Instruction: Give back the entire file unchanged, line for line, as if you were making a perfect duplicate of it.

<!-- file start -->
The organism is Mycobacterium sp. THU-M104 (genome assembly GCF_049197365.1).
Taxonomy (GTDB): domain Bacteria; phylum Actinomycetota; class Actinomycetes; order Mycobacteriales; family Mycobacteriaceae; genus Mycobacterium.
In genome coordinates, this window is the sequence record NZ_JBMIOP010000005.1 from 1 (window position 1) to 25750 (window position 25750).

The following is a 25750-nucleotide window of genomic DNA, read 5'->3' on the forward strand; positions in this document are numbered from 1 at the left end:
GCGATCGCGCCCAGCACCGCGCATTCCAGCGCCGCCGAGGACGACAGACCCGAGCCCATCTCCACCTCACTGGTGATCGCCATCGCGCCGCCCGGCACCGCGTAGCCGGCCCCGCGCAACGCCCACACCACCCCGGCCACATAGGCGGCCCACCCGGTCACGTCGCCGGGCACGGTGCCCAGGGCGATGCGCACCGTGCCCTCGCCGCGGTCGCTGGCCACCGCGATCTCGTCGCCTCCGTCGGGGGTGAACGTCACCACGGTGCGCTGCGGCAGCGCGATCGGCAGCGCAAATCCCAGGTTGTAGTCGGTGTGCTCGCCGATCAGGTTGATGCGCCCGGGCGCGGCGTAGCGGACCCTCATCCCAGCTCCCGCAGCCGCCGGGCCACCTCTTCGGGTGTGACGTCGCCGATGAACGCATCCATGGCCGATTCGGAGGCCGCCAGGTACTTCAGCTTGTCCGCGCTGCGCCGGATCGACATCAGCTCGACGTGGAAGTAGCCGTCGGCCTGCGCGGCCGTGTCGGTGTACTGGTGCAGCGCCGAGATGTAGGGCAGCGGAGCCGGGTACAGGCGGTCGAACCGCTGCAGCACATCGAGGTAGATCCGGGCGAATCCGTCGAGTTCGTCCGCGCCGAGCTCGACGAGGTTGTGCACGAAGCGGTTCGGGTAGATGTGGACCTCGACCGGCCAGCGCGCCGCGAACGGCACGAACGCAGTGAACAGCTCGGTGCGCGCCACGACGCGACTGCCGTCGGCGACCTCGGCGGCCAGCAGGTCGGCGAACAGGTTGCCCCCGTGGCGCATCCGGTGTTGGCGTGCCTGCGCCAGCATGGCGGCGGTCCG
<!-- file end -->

The organism is Mycobacterium sp. THU-M104 (genome assembly GCF_049197365.1).
Taxonomy (GTDB): domain Bacteria; phylum Actinomycetota; class Actinomycetes; order Mycobacteriales; family Mycobacteriaceae; genus Mycobacterium.
In genome coordinates, this window is the sequence record NZ_JBMIOP010000005.1 from 1 (window position 1) to 25750 (window position 25750).

The following is a 25750-nucleotide window of genomic DNA, read 5'->3' on the forward strand; positions in this document are numbered from 1 at the left end:
GCGATCGCGCCCAGCACCGCGCATTCCAGCGCCGCCGAGGACGACAGACCCGAGCCCATCTCCACCTCACTGGTGATCGCCATCGCGCCGCCCGGCACCGCGTAGCCGGCCCCGCGCAACGCCCACACCACCCCGGCCACATAGGCGGCCCACCCGGTCACGTCGCCGGGCACGGTGCCCAGGGCGATGCGCACCGTGCCCTCGCCGCGGTCGCTGGCCACCGCGATCTCGTCGCCTCCGTCGGGGGTGAACGTCACCACGGTGCGCTGCGGCAGCGCGATCGGCAGCGCAAATCCCAGGTTGTAGTCGGTGTGCTCGCCGATCAGGTTGATGCGCCCGGGCGCGGCGTAGCGGACCCTCATCCCAGCTCCCGCAGCCGCCGGGCCACCTCTTCGGGTGTGACGTCGCCGATGAACGCATCCATGGCCGATTCGGAGGCCGCCAGGTACTTCAGCTTGTCCGCGCTGCGCCGGATCGACATCAGCTCGACGTGGAAGTAGCCGTCGGCCTGCGCGGCCGTGTCGGTGTACTGGTGCAGCGCCGAGATGTAGGGCAGCGGAGCCGGGTACAGGCGGTCGAACCGCTGCAGCACATCGAGGTAGATCCGGGCGAATCCGTCGAGTTCGTCCGCGCCGAGCTCGACGAGGTTGTGCACGAAGCGGTTCGGGTAGATGTGGACCTCGACCGGCCAGCGCGCCGCGAACGGCACGAACGCAGTGAACAGCTCGGTGCGCGCCACGACGCGACTGCCGTCGGCGACCTCGGCGGCCAGCAGGTCGGCGAACAGGTTGCCCCCGTGGCGCATCCGGTGTTGGCGTGCCTGCGCCAGCATGGCGGCGGTCCG